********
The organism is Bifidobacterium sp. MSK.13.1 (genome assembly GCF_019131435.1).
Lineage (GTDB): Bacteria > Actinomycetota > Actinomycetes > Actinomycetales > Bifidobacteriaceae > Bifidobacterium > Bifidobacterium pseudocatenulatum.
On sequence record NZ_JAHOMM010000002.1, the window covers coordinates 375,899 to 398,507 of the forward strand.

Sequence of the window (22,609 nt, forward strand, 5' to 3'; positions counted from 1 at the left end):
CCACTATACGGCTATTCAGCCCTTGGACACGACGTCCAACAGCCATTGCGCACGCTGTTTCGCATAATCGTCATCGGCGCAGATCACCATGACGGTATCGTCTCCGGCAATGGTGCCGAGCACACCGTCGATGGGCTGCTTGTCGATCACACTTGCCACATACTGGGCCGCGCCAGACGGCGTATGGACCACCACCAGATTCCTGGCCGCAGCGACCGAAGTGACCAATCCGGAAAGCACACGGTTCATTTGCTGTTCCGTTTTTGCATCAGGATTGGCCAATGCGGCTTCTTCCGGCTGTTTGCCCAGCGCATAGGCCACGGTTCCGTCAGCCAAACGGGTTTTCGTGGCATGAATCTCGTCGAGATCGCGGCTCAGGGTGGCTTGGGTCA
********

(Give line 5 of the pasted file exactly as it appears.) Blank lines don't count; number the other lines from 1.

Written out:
CCACTATACGGCTATTCAGCCCTTGGACACGACGTCCAACAGCCATTGCGCACGCTGTTTCGCATAATCGTCATCGGCGCAGATCACCATGACGGTATCGTCTCCGGCAATGGTGCCGAGCACACCGTCGATGGGCTGCTTGTCGATCACACTTGCCACATACTGGGCCGCGCCAGACGGCGTATGGACCACCACCAGATTCCTGGCCGCAGCGACCGAAGTGACCAATCCGGAAAGCACACGGTTCATTTGCTGTTCCGTTTTTGCATCAGGATTGGCCAATGCGGCTTCTTCCGGCTGTTTGCCCAGCGCATAGGCCACGGTTCCGTCAGCCAAACGGGTTTTCGTGGCATGAATCTCGTCGAGATCGCGGCTCAGGGTGGCTTGGGTCA